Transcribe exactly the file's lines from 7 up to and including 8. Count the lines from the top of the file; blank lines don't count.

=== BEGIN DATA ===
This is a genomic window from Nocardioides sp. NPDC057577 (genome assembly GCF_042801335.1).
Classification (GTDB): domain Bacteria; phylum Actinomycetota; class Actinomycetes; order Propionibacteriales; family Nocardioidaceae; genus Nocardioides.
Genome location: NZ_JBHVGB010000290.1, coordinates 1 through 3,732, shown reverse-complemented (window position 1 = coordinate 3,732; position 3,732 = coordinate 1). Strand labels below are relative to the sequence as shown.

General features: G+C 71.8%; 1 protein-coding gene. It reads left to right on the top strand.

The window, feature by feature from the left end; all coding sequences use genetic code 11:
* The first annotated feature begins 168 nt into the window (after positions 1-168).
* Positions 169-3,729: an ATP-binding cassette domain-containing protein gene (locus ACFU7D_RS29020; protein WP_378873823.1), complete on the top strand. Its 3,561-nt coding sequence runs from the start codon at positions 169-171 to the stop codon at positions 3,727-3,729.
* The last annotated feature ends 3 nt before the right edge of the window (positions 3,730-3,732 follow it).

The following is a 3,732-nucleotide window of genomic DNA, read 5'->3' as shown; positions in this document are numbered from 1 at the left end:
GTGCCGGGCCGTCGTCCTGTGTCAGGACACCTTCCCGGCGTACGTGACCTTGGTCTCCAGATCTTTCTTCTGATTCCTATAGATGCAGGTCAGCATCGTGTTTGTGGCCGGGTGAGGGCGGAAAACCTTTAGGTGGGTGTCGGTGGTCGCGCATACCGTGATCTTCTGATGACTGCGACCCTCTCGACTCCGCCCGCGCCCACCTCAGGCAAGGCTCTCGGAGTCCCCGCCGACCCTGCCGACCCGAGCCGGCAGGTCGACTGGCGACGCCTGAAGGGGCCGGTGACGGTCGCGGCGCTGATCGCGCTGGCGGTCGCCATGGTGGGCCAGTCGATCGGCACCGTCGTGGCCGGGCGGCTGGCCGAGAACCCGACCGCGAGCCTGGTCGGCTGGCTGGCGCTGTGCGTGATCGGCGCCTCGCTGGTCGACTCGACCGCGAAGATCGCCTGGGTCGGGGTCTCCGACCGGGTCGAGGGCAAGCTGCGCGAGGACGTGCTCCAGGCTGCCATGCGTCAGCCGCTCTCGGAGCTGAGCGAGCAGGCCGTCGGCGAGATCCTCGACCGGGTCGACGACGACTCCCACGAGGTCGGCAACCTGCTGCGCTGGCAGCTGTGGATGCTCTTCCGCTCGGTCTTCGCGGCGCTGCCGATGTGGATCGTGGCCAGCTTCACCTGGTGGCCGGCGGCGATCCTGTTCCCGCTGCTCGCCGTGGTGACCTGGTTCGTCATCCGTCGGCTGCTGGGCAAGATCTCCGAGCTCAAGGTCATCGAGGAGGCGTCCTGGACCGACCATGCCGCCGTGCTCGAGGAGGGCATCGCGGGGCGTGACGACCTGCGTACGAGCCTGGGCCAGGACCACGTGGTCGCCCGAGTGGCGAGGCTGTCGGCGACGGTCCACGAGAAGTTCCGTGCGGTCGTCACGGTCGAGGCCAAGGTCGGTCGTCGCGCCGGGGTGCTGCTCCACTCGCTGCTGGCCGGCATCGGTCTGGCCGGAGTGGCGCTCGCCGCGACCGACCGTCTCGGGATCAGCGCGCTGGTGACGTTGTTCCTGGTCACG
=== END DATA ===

* Positions 169-3,729: an ATP-binding cassette domain-containing protein gene (locus ACFU7D_RS29020; protein WP_378873823.1), complete on the top strand. Its 3,561-nt coding sequence runs from the start codon at positions 169-171 to the stop codon at positions 3,727-3,729.
* The last annotated feature ends 3 nt before the right edge of the window (positions 3,730-3,732 follow it).